Laughter, Tears and Dusty Muffins

Local television veterans Julie Blacklow and Penny LeGate start a podcast together
November 8, 2022 at 12:00 a.m.
“We’re Old, with Big Mouths, and Not Ready to Shut Up,” say these former local TV broadcasters about their new podcast. This photo of Julie Blacklow (left) and Penny LeGate is courtesy of Klem Daniels Productions
“We’re Old, with Big Mouths, and Not Ready to Shut Up,” say these former local TV broadcasters about their new podcast. This photo of Julie Blacklow (left) and Penny LeGate is courtesy of Klem Daniels Productions Margaret Larson

This article was originally posted on November 1, 2022

Between them, veteran reporter Julie Blacklow and longtime Evening Magazine host Penny LeGate racked up a total of 75 award-winning years in Seattle television.

Over that time, they reported on other people’s lives (as Julie says, from movie stars to murderers), but now they’re opening up about their own in a new podcast cheekily entitled ‘Coupla Dusty Muffins.’ If the side-eyed meaning isn’t clear, please refer to actress Betty White’s classic 2010 Saturday Night Live skit featuring her trademark innocent but raunchy hilarity.

In the podcast world, they’re finally unplugged. No bosses, no managers, no camera-ready makeup and hair, no artifice, no rules. Just the hard-earned humor, feistiness, and uncensored thoughts of women who’ve lived adventurous lives, share a strong friendship, and have plenty more to do and to say.

UPPER: Julie plays Wordle with her son Jeremy every morning
LOWER: Penny (center) with her two daughters, Marah (left) and Molly (right)



“When you have less time ahead of you than behind you, for me, it amps me up!” Julie remarked. “It’s a gift to grow old. It energizes me.” Penny added, “It’s such freedom,” to be part of a podcast now. "It gives us complete freedom from any management team, from any measurement of audience. We don’t have to clear our subject matter with bosses.” And she noted, “We say bad words once in a while, and it’s just so free. It’s so freeing!”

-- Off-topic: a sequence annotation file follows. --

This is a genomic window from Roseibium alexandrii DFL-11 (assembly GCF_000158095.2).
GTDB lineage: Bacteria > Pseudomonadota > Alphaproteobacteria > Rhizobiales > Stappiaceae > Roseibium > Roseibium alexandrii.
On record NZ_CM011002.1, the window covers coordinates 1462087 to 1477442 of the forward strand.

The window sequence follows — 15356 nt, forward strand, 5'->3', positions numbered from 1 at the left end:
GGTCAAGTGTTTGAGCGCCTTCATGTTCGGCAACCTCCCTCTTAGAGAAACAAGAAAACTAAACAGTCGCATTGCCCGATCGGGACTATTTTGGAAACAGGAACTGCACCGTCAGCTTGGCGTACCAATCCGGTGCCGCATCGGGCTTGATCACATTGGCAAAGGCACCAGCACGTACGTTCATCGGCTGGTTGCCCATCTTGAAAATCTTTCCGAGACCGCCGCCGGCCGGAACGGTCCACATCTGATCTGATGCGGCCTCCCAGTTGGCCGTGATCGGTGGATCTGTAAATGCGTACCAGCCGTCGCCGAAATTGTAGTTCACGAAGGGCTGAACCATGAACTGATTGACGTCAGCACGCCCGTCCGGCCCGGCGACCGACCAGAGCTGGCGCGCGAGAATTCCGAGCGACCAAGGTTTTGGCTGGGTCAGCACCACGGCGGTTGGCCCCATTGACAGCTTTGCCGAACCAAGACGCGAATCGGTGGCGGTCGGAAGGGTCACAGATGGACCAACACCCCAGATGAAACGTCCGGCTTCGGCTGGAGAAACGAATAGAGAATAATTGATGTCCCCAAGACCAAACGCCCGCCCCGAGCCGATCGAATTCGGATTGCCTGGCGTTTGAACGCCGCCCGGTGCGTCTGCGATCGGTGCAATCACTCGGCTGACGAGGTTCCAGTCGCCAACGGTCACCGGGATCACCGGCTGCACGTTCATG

These days, Julie is an author, painter, and horsewoman who plays Wordle with her adult son Jeremy every morning. After TV, she managed a horse ranch for twenty years.

At the age of sixty, Julie switched careers, leaving the world of television news to manage a horse ranch. Painting has become one of her favorite creative pastimes.


Penny has freelanced on projects for the Seattle Channel, travels, shares her life with husband Craig and daughter Molly, is a prolific advocate for community and humanitarian projects, and recently returned from a family trip to the European sites where her father fought and was wounded, and where her uncle was killed during World War II.

Penny is a prolific advocate for community and humanitarian projects. Here she is in Africa.



Julie and Penny have known each other for decades from their days as familiar faces on Seattle TV. The two first worked together at KING-TV, and later at KIRO-TV (where I was also a colleague), and always clicked for a quick chat though they didn’t know each other well. But they stayed in touch.

Then in recent months, their spark reignited as Penny attended a book launch for Julie’s memoir about her pioneering days as a TV journalist, Fearless: Diary of a Badass Reporter. 

Julie Blacklow’s 2020 book, “Fearless: Diary of a Badass Reporter,” made a splash, including praise from Tom Brokaw: “Fearless, entertaining and passionate. Julie was born to be a journalist.”


“I was intrigued by her book and her stories,” Penny remembered, but it was Julie’s genuine curiosity about other people and the way she interacted with them that stood out. “She is just so real and authentic, and in a world where a lot of people aren’t always authentic and are full of (it), she is the real deal.”

Penny LeGate was the longtime host of “Evening Magazine” along with Brian Tracey. (right) Penny was news anchor at KIRO7 after leaving KING5’s “Evening Magazine” – photo by Wade Clark.


Discussions ensued, ideas were swapped, a bond deepened… and then one day, Penny sent a text: “We need to do a podcast.” Julie responded: “Of course we do.” And with that, the Muffins were off to the races.